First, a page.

34 Counting Words Derived from Body Parts: The word for the derived from a phrase meaning... 15Three fists 10Two hands 20Man complete 100Five men finished 9Hand and hand less one 2Raise a separate finger 6To cross over 6Take the thumb 9One in the belly 40A mattress

35 Ainu Counting Words NumberMeaning of Ainu wordNumberMeaning of Ainu word 1Beginning-to-be402 X 20 4Much603 X 20 5Hand804 X 20 64 from 103010 from 2 X 20 73 from 105010 from 3 X 20 8Two steps down7010 from 4 X 20 9One step down9010 from 5 X 20 10Two sided (i.e. both hands)1005 X 20 20Whole (man)11010 from 6 X 20

36 Counting Boards

37 And so on… We’ll talk more about the development of our modern number system later.

38 Subitizing Studies have shown that almost universally, humans have the ability to distinguish among 1, 2, and 3 items without counting. This is called subitizing. Most of us can subitize objects up to about four, and we can subitize sequences (or sounds, e.g.) up to about five or so. There is good evidence that this happens suddenly (subitize comes from the Latin word for sudden) and that it is an inborn, universal trait. This may be what the experiments with infants and animals are tapping into.

39 Subitizing




43 Naming Time vs Numerosity

44 Subitizing It is interesting to note that most languages have a special status for the number words for “one,” “two,” and “three.” In languages with genders, these first three counting words were the only ones inflected to agree with gender (Old German, zwei, zwo, zween). In English, we have the first three ordinal words following a different pattern from the rest: first, second, third, fourth, fifth, sixth, nth. Finally, the words used for “2” and “second” often have the connotation of “another” and words for “three” often have the connotation of “a lot” or “beyond” (e.g. “tres” in French).

45 Number Module Works well with small collections Allows for distinguishing and comparing numerosities. Also shows interesting effects: –Distance effects –Compaction of large numbers –Stroop Effect –Focus on quantity instead of numerical meaning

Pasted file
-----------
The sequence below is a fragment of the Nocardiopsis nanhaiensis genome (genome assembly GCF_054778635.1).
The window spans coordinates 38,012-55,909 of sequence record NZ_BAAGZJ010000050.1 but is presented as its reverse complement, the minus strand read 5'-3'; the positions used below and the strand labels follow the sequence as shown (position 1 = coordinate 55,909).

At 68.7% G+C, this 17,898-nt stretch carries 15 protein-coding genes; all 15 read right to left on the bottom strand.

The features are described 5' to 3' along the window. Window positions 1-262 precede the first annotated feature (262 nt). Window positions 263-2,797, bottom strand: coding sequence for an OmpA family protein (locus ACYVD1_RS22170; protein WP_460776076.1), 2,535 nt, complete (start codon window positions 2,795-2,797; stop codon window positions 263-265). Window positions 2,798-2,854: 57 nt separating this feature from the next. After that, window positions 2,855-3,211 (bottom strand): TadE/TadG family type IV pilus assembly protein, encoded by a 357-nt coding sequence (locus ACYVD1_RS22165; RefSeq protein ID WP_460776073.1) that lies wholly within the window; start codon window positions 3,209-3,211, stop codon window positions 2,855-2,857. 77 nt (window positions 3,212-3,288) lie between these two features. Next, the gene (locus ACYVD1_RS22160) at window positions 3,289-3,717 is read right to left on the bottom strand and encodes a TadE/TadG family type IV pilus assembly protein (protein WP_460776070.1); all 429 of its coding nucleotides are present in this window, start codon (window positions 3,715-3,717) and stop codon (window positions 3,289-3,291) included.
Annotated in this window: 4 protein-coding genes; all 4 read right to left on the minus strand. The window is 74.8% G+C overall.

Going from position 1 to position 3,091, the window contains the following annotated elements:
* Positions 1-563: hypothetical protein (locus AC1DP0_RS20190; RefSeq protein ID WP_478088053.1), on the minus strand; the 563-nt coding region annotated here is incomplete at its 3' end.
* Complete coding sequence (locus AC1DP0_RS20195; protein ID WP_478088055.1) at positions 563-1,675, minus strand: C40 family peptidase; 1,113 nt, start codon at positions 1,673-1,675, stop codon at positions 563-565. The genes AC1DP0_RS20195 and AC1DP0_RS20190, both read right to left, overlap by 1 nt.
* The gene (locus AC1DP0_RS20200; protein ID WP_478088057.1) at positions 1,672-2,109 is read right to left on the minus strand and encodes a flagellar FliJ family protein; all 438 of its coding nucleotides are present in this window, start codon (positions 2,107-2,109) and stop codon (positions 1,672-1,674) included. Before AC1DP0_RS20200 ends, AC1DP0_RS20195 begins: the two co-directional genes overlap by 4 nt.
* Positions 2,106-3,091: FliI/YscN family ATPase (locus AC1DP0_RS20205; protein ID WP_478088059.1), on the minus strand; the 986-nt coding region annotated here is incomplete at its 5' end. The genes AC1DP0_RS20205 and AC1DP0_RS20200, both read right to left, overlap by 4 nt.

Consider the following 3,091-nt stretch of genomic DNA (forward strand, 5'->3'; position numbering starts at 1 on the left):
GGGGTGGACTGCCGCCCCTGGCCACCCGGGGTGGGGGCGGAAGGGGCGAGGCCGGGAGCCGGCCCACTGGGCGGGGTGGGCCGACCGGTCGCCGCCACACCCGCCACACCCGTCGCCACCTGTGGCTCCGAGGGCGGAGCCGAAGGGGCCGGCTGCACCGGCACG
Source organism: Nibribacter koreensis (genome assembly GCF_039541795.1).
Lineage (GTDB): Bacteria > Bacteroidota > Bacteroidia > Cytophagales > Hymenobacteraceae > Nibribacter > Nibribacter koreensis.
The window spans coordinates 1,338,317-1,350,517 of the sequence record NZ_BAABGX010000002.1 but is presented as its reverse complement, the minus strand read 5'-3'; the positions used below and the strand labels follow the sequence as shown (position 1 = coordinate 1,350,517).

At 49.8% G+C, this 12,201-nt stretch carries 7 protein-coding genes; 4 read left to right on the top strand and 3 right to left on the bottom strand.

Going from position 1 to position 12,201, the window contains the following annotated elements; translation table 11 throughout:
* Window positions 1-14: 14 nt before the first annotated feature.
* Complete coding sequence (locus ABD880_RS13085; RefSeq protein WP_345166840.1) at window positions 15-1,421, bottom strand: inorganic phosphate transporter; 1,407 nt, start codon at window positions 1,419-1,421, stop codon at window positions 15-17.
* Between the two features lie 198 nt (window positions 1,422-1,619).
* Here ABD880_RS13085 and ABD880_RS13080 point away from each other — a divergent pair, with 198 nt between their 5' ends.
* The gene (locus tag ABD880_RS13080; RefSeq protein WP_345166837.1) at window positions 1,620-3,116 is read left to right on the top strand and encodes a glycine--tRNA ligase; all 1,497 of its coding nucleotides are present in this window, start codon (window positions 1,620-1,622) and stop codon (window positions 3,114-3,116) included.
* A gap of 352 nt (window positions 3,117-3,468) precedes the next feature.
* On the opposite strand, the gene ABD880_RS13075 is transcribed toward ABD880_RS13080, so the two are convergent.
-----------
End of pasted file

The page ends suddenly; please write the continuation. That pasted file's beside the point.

46 Distance Effects Tell which number in each pair is larger: 2 and 9 3 and 4

47 Distance Effects Tell whether each of the following pairs are the same

48 4 and 4

49 2 and 9

50 4 and 5

51 Compression of Large Numbers It is harder to distinguish between 93 and 97 than between 13 and 17

52 Stroop Effect XOYXOY

53 Green Red Green

54 Numerical Stroop Effect Which member of each pair has the largest value? 2 9

55 Which numeral of each pair is written largest? 2 9

56 Attention to numerosity instead of numeral meaning Comparing 79 to 65 is easier than comparing 71 to 65, even though the “ten’s digits” should make both tasks equally easy.

57 A Little About Brains... Double dissociation studies of individuals with certain brain injuries or impairments have shown: –The independence of language and number –The independence of number and memory –The independence of number and reasoning

58 A Side Note Dehaene has suggested that the multiplication tables are stored as verbal information. If this is true, then memorizing them doesn’t necessarily make use of their numerical meaning and vice versa. Thus it is something like memorizing the following:

59 The Devil’s Address Book AbbeyErnestlives onZoeErnestAvenue BrunoErnestlives onAbbeyZoeAvenue ChloeErnestlives onAbbeyErnestAvenue DallasErnestlives onBrunoZoeAvenue Ernest lives onBrunoErnestAvenue FrancisErnestlives onChloeZoeAvenue GilbertErnestlives onChloeErnestAvenue HenryErnestlives onDallasZoeAvenue KentErnestlives onDallasErnestAvenue

60 A Little About Brains... Left-hemisphere injuries are more likely to lead to problems with numbers In fact, the left parietal lobe seems to be the most likely candidate for the location of number sense Interestingly, this is where finger manipulation skills are also centered.

61 A Little About Brains... Gerstmann’s syndrome has four symptoms: –Finger agnosia –Acalculia –Left-right disorientation –Agraphia Butterworth concludes that finger counting provides a major means by which we move beyond the limitations of our Number Module.